Are Psychedelics Addictive?

Psilocybin mushrooms, commonly known as magic mushrooms, mushrooms or shrooms being grown in a home based incubator.

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Psychedelics are hallucinogenic substances that lead to changes in perception, sensation, mood, and cognition. Evidence suggests that psychedelic drugs are generally not addictive. However, you can develop a tolerance for them, potentially leading to misuse.

In this article, we talk about the consequences of psychedelic drug tolerance and misuse, along with their potential side effects and health risks. If you currently use psychedelics and want to stop, we also provide resources that can help.

The Most Important Things to Know About Psychedelics

  • The effects of psychedelics can be unpredictable and serious in nature.
  • Research regarding the therapeutic effects of psychedelics is in the early stages; therefore, we don't yet know the potential benefits vs. risks of these drugs for mental health purposes.

Are Psychedelics Addictive?

Psychedelics are not considered addictive. This means that they don't meet the definition of addiction in that people do not become physically dependent on them, nor do they engage in compulsive drug-seeking behavior.

People also do not typically experience withdrawal symptoms when they stop using psychedelics, another characteristic of addiction. Though, research on ketamine suggests that some people do develop a dependence on this psychedelic drug, leading to withdrawal symptoms such as depression and cravings when trying to discontinue its use.

What Is Addiction?

The "Diagnostic and Statistical Manual of Mental Disorders" (DSM-5-TR) defines addiction as a chronic and relapsing condition characterized by compulsive drug seeking, continued use despite adverse consequences, and long-lasting changes to the brain.

Psychedelic Drug Tolerance

While they may not be addictive, some psychedelics can produce tolerance. Tolerance means that a person has to keep taking higher doses of the substance to experience the same effects. This can be dangerous because the effects of psychedelic drugs can be unpredictable.

Lysergic acid diethylamide (LSD) also creates a cross-tolerance to certain other psychedelics, including psilocybin and mescaline. This means that if a person takes LSD, they would experience decreased effects if they took one of these other drugs.

Impact of Psychedelics on the Brain

Psychedelic drugs impact the neural circuits in the brain that utilize the neurotransmitter serotonin, particularly those in the prefrontal cortex. Their action in this area leads to changes in mood, perception, and cognition.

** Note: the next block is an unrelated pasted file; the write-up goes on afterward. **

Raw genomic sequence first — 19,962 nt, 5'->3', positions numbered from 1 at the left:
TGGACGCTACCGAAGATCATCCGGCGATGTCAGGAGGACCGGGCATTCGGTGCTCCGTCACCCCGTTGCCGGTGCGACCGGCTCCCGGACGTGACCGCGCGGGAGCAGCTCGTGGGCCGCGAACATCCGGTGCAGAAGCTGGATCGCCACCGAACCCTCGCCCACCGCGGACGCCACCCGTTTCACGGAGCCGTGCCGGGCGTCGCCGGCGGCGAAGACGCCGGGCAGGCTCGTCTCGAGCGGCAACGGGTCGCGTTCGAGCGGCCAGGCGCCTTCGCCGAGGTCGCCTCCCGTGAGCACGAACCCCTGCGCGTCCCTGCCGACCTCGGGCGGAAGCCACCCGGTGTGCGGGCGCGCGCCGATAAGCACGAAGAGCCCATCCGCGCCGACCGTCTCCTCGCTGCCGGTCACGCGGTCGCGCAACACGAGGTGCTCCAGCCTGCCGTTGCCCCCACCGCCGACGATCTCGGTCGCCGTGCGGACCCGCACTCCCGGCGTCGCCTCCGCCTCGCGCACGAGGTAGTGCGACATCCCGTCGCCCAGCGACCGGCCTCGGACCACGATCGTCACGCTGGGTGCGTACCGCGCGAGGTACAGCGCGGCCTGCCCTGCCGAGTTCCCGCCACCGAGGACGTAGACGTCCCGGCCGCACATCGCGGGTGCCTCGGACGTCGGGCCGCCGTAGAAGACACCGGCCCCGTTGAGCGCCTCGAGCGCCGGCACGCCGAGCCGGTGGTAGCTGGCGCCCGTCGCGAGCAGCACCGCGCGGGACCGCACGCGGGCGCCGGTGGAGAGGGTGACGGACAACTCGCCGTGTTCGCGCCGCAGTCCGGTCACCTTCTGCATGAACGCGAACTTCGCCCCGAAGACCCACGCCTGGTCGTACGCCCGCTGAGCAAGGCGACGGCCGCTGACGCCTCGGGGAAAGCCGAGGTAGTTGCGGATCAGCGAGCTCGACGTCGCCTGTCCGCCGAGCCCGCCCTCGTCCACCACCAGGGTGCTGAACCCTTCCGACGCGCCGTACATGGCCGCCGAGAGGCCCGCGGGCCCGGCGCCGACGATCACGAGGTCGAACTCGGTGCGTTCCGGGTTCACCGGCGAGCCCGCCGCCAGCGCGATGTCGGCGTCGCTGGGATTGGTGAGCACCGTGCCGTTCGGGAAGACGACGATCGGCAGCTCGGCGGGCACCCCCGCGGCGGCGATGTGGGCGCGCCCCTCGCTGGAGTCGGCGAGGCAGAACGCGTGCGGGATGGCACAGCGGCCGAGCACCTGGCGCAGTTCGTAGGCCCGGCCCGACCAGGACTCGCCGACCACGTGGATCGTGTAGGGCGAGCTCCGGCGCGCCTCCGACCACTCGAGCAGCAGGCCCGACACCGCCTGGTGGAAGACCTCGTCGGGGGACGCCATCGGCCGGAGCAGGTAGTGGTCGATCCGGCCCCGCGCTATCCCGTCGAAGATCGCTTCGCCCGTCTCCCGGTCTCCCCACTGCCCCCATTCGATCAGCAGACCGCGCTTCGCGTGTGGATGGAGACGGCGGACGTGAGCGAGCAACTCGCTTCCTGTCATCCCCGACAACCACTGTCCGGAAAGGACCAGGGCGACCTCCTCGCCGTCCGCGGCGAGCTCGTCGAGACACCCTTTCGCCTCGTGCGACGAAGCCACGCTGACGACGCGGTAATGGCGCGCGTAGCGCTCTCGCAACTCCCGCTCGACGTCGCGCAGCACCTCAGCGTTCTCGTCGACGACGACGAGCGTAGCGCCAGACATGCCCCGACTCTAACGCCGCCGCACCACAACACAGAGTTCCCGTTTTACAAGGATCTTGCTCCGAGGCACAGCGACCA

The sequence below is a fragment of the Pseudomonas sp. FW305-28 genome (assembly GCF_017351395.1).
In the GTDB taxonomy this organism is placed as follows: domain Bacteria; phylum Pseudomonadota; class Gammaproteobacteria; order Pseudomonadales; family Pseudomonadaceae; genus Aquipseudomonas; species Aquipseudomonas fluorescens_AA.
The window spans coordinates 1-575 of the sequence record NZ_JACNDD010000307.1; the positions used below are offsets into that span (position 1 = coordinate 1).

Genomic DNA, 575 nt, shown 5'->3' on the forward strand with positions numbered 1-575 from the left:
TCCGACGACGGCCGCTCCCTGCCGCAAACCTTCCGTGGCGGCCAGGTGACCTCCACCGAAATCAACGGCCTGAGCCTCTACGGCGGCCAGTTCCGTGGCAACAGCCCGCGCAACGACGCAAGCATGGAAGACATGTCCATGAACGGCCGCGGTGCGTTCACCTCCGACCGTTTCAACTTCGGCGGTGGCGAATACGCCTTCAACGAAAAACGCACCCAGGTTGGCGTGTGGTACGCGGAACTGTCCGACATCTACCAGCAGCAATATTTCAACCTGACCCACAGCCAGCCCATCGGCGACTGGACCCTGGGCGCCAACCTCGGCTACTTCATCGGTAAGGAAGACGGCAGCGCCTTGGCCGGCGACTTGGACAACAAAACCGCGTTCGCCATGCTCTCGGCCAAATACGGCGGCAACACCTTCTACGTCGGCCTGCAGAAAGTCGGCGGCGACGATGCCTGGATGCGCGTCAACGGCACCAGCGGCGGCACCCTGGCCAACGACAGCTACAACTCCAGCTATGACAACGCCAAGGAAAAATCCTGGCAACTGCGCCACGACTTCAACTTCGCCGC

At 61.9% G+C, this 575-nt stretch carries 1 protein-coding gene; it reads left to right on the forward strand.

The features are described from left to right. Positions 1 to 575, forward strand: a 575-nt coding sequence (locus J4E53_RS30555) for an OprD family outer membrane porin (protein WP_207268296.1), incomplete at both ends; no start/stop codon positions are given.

Psychedelics act as agonists or partial agonists on serotonin 5-hydroxytryptamine 2A receptors. They also impact areas of the brain that play a role in regulating arousal and stress responses. 

Visual hallucinations are common with psychedelics. This category of drugs can also strengthen or intensify a person's emotions, such as by increasing their feelings of fear and anxiety.

Types of Psychedelics

  • LSD: A clear or white synthetic chemical made from lysergic acid
  • Psilocybin: A substance found in some types of hallucinogenic mushrooms
  • Mescaline: A substance found in certain types of cacti, including peyote
  • DMT: A psychedelic found in the nuts and bark of certain types of trees

Research on Psychedelics and Mental Health

The therapeutic use of psychedelics was an interest in the 1950s and 1960s, but research on their effects was halted with the passage of the Controlled Substances Act in 1970. These substances are still classified as Schedule I drugs, which indicates that they have a high potential for misuse.  

Interest in this topic has been renewed, with some research suggesting that psychedelics may be effective in the treatment of a variety of mental health conditions, including:

  • Anxiety disorders: Studies have found that psychedelics may help relieve anxiety symptoms.
  • Depression: Research has shown that psychedelic therapy may be beneficial in the treatment of depression and other mood-related disorders.
  • Alcohol and substance use disorders: A 2019 meta-analysis indicates that psychedelics might be helpful for people recovering from substance use disorders, though it is unclear as to why.
  • Post-traumatic stress disorder (PTSD): An evaluation of six trials indicates that MDMA, also known as ecstasy or molly, may be beneficial for people with treatment-resistant PTSD. While MDMA is not a classic psychedelic drug, it does have psychedelic effects.